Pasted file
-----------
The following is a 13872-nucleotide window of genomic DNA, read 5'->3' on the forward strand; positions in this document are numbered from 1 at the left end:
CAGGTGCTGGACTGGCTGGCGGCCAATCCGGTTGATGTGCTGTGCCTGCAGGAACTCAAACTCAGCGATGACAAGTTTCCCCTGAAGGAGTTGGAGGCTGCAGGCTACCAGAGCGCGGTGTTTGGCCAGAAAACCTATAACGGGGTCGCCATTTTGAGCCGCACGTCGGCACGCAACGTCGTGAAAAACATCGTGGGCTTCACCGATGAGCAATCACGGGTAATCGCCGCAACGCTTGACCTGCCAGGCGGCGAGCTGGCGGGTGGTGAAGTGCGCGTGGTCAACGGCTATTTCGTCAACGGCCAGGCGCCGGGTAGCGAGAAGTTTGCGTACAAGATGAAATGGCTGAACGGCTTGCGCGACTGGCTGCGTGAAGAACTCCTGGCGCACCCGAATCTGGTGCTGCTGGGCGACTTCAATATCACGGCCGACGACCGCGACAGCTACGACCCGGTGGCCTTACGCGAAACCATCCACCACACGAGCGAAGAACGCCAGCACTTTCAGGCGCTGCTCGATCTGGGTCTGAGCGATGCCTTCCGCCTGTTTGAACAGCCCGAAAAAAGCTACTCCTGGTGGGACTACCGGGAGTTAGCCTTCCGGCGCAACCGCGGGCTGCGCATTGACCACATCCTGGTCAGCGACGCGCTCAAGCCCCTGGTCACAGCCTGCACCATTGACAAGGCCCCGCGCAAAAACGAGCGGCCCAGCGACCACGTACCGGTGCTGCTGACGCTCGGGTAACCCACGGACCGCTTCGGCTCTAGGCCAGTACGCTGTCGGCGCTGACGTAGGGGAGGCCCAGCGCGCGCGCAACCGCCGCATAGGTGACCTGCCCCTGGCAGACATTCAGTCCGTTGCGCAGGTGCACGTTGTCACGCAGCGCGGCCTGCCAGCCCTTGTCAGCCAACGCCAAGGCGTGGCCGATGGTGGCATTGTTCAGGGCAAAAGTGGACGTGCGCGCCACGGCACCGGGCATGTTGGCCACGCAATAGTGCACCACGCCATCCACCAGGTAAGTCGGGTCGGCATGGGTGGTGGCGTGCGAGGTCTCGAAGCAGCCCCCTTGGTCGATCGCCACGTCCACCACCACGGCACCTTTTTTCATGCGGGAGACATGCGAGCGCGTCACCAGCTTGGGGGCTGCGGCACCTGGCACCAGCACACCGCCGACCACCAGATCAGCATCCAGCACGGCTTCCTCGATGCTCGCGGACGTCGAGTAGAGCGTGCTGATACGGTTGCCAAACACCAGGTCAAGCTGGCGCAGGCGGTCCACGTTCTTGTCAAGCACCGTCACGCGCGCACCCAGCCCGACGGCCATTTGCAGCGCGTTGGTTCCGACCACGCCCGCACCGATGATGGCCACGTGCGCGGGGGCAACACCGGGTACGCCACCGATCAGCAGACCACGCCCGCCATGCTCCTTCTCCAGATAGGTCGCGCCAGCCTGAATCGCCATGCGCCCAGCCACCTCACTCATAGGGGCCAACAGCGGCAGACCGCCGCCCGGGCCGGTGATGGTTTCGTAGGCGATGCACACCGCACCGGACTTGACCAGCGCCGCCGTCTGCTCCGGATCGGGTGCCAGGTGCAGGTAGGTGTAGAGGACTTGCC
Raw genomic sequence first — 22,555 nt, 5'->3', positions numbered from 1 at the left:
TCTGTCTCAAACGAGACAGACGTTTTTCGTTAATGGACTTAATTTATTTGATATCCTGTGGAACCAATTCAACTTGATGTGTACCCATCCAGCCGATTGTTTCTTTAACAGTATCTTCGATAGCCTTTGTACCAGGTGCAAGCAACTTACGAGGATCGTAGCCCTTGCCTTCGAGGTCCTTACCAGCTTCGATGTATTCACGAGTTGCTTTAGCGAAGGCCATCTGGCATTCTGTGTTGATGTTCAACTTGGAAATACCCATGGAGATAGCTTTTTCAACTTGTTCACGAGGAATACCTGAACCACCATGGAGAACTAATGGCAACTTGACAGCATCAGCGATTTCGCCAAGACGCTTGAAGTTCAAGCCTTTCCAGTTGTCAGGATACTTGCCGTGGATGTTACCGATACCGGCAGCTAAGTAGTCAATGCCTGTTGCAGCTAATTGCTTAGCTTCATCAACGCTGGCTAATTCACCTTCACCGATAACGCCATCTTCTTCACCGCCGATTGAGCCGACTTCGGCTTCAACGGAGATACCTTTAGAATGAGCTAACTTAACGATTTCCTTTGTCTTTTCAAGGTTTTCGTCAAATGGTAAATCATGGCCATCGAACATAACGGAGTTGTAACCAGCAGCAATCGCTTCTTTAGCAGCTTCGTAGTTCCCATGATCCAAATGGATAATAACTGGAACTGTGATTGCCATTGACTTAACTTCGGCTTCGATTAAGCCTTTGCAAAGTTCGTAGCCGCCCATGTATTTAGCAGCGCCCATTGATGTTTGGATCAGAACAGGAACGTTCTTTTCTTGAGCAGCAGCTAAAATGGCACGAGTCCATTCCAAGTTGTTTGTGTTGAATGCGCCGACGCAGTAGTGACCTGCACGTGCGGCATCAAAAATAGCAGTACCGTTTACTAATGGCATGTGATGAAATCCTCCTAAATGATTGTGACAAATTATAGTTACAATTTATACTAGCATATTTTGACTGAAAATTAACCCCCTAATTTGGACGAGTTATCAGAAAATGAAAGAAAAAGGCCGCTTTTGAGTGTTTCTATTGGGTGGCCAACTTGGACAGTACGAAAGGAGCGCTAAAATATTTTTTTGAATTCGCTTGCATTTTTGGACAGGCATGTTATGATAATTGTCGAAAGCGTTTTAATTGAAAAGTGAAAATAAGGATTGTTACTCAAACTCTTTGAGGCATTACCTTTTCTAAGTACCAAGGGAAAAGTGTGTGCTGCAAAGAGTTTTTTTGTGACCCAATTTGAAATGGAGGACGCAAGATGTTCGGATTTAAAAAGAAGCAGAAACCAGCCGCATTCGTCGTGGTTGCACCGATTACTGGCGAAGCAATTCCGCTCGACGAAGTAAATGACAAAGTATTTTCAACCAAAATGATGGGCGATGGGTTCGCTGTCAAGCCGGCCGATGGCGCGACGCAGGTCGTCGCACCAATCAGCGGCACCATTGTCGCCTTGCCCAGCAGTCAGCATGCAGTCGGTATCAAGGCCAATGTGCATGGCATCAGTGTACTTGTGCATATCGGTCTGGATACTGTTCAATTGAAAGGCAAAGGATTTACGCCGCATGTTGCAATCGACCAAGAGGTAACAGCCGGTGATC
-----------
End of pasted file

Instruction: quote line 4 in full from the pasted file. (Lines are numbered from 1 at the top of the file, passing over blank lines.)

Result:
TCTGTCTCAAACGAGACAGACGTTTTTCGTTAATGGACTTAATTTATTTGATATCCTGTGGAACCAATTCAACTTGATGTGTACCCATCCAGCCGATTGTTTCTTTAACAGTATCTTCGATAGCCTTTGTACCAGGTGCAAGCAACTTACGAGGATCGTAGCCCTTGCCTTCGAGGTCCTTACCAGCTTCGATGTATTCACGAGTTGCTTTAGCGAAGGCCATCTGGCATTCTGTGTTGATGTTCAACTTGGAAATACCCATGGAGATAGCTTTTTCAACTTGTTCACGAGGAATACCTGAACCACCATGGAGAACTAATGGCAACTTGACAGCATCAGCGATTTCGCCAAGACGCTTGAAGTTCAAGCCTTTCCAGTTGTCAGGATACTTGCCGTGGATGTTACCGATACCGGCAGCTAAGTAGTCAATGCCTGTTGCAGCTAATTGCTTAGCTTCATCAACGCTGGCTAATTCACCTTCACCGATAACGCCATCTTCTTCACCGCCGATTGAGCCGACTTCGGCTTCAACGGAGATACCTTTAGAATGAGCTAACTTAACGATTTCCTTTGTCTTTTCAAGGTTTTCGTCAAATGGTAAATCATGGCCATCGAACATAACGGAGTTGTAACCAGCAGCAATCGCTTCTTTAGCAGCTTCGTAGTTCCCATGATCCAAATGGATAATAACTGGAACTGTGATTGCCATTGACTTAACTTCGGCTTCGATTAAGCCTTTGCAAAGTTCGTAGCCGCCCATGTATTTAGCAGCGCCCATTGATGTTTGGATCAGAACAGGAACGTTCTTTTCTTGAGCAGCAGCTAAAATGGCACGAGTCCATTCCAAGTTGTTTGTGTTGAATGCGCCGACGCAGTAGTGACCTGCACGTGCGGCATCAAAAATAGCAGTACCGTTTACTAATGGCATGTGATGAAATCCTCCTAAATGATTGTGACAAATTATAGTTACAATTTATACTAGCATATTTTGACTGAAAATTAACCCCCTAATTTGGACGAGTTATCAGAAAATGAAAGAAAAAGGCCGCTTTTGAGTGTTTCTATTGGGTGGCCAACTTGGACAGTACGAAAGGAGCGCTAAAATATTTTTTTGAATTCGCTTGCATTTTTGGACAGGCATGTTATGATAATTGTCGAAAGCGTTTTAATTGAAAAGTGAAAATAAGGATTGTTACTCAAACTCTTTGAGGCATTACCTTTTCTAAGTACCAAGGGAAAAGTGTGTGCTGCAAAGAGTTTTTTTGTGACCCAATTTGAAATGGAGGACGCAAGATGTTCGGATTTAAAAAGAAGCAGAAACCAGCCGCATTCGTCGTGGTTGCACCGATTACTGGCGAAGCAATTCCGCTCGACGAAGTAAATGACAAAGTATTTTCAACCAAAATGATGGGCGATGGGTTCGCTGTCAAGCCGGCCGATGGCGCGACGCAGGTCGTCGCACCAATCAGCGGCACCATTGTCGCCTTGCCCAGCAGTCAGCATGCAGTCGGTATCAAGGCCAATGTGCATGGCATCAGTGTACTTGTGCATATCGGTCTGGATACTGTTCAATTGAAAGGCAAAGGATTTACGCCGCATGTTGCAATCGACCAAGAGGTAACAGCCGGTGATC